Metsys_Elizabeth_I_The_Sieve_Portrait_c1583.jpg’The Sieve Portrait’ by Quentin Metsys the Younger (c.1583; British Library Collection; Pinacoteca Nazionale, Siena, Italy/Bridgeman Images). This portrait of establishes a connection between Elizabeth I’s virginity and England’s military power. The sieve represents both the Queen’s chastity and her discerning moral judgement. The pillar to the right of Elizabeth depicts scenes from the Aeneid, including Dido’s first meeting with Aeneas and her suicide.

Thomas also makes it clear that he inclines to a “less is more” approach and that musical values will be paramount. His work always displays a genuine commitment to new ideas and to challenging the audience but he emphasises that while he aims to make a work feel “fresh and relevant” he does “insist that the music and the storytelling are the most important elements”: “I try to inspire the audience to engage in a critical way in order to achieve good theatre. It’s not a matter of telling them what to think or announcing ‘look how clever I am’; you have to invite them to imagine for themselves. To encourage them to make their own pictures that resonate with their own tastes, experiences and memories.”

Thomas points out that there are many questions unanswered, and often unasked, about Purcell’s Dido and Aeneas. Indeed, the plot is characterised by ambiguity and evasion. How does Dido die, for example? Thomas comments that he does not think that the means of suicide is particularly important: “A decision of course has to be made here - but it is more a question of understanding why, and not settling for a purely ‘heartbroken crossed lover’ assumption, which is common, and seems too sentimental and shallow to me.”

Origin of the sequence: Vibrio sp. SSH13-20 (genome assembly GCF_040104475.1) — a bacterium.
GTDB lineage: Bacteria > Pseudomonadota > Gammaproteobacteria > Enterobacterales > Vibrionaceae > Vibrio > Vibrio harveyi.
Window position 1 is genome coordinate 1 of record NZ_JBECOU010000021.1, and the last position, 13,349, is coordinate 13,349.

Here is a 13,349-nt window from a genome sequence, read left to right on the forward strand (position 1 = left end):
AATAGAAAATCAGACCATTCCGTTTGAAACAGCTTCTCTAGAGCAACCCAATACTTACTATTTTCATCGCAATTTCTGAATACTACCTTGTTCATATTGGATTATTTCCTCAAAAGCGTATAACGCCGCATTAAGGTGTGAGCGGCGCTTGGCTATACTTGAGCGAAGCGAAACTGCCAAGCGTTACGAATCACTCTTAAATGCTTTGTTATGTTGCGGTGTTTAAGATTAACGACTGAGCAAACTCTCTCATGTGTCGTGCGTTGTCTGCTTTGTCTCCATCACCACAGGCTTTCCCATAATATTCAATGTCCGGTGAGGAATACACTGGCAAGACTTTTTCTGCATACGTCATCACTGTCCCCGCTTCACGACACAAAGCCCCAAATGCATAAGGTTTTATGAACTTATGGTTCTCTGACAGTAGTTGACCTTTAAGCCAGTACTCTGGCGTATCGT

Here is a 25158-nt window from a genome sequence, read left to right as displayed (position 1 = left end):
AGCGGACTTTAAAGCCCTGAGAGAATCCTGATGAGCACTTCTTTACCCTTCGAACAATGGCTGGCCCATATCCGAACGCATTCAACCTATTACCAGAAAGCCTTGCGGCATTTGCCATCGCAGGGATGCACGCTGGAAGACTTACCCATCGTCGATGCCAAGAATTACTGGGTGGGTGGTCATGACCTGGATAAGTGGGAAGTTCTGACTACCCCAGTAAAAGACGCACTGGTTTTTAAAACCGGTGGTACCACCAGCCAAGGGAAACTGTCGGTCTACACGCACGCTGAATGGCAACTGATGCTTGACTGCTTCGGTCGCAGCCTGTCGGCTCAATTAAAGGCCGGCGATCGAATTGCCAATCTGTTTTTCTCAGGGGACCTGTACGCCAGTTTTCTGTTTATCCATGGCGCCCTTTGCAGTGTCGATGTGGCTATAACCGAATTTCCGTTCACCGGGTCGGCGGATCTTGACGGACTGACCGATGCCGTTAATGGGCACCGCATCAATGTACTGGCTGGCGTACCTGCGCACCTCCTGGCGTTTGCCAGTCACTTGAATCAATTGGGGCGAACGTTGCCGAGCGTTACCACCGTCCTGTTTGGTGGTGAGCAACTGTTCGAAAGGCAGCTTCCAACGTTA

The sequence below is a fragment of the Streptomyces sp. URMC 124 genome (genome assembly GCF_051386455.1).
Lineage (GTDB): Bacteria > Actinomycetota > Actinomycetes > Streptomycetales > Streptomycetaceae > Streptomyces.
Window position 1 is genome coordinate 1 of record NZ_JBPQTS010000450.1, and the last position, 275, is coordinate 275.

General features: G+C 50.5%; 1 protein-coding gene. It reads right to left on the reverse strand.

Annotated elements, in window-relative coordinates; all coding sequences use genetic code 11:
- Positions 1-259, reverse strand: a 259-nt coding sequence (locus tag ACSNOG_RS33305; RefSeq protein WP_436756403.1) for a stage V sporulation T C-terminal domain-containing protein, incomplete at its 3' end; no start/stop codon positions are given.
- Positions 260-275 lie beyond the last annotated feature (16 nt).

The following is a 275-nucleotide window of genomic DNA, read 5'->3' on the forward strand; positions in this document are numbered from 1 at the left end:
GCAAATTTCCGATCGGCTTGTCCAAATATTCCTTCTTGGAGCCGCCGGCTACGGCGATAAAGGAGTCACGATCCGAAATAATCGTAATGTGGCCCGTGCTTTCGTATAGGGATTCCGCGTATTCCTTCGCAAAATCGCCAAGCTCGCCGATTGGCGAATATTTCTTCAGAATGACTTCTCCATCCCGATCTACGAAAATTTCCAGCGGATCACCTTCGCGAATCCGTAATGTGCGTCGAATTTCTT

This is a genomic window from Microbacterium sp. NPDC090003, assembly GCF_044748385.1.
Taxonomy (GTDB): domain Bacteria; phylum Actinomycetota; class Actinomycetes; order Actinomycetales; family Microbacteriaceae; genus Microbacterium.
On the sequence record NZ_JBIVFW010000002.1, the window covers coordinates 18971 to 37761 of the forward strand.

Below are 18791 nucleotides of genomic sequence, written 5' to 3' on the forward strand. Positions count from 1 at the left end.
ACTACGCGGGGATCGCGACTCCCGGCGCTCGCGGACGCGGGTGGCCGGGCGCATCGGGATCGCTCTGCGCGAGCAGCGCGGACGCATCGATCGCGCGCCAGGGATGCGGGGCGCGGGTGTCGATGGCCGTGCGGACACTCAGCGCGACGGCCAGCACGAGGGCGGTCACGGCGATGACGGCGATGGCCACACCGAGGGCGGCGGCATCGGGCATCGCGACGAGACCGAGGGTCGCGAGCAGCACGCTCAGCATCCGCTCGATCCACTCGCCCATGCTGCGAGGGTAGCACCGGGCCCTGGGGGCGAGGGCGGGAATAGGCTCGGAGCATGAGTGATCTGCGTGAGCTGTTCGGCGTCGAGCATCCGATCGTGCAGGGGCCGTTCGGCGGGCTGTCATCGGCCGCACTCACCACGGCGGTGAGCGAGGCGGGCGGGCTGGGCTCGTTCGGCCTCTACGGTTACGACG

I raise a further issue which has troubled commentators, whether Dido is chaste - a question posed with surprising directness by Charles Perrault: ‘What had that Piety of Father Aeneas to do in the Cave with Dido Queen?’ [2] Thomas replies: “Again, I think it’s clear from the classical sources and then from Aeneas himself in Tate’s libretto (‘one night enjoyed’) that she has not been chaste; and, the shame and betrayal to Carthage that she then feels - after the sacrifices one presume she has made - are then more understandable. To me one of the biggest unanswered questions centres intriguingly around the Second Woman’s aria, ‘Oft she visits this lone mountain’. Why has she sung this strikingly inappropriate song as an entertainment at the grand state ‘betrothal picnic’? Or, who has put her up to it, and why? Belinda is Dido’s closest ‘member of staff’; a lady-in-waiting, a confidante, but also a go-between. One can only imagine the pressure on her to snap the queen out of her apparent crisis/paralysis when she sings her first, ‘Shake the cloud from off your brow!’ - in the presence of the entire court. Matters of government must be pressing: famine, threat of invasion. How long has it been since Dido has made a public appearance? And, as a woman, she must want to be seen to be able to keep any apparent overly emotional behaviour under control. Is Belinda warning Dido by instructing the Second Woman to sing this particular song, with its ominous, violent and well-known ending? Or, is she warning Aeneas, and if so, why?”

dido_libretto_em_detail.jpgThe first page of the libretto of Dido and Aeneas printed for the Chelsea school performance (detail). From the collection of the Royal College of Music.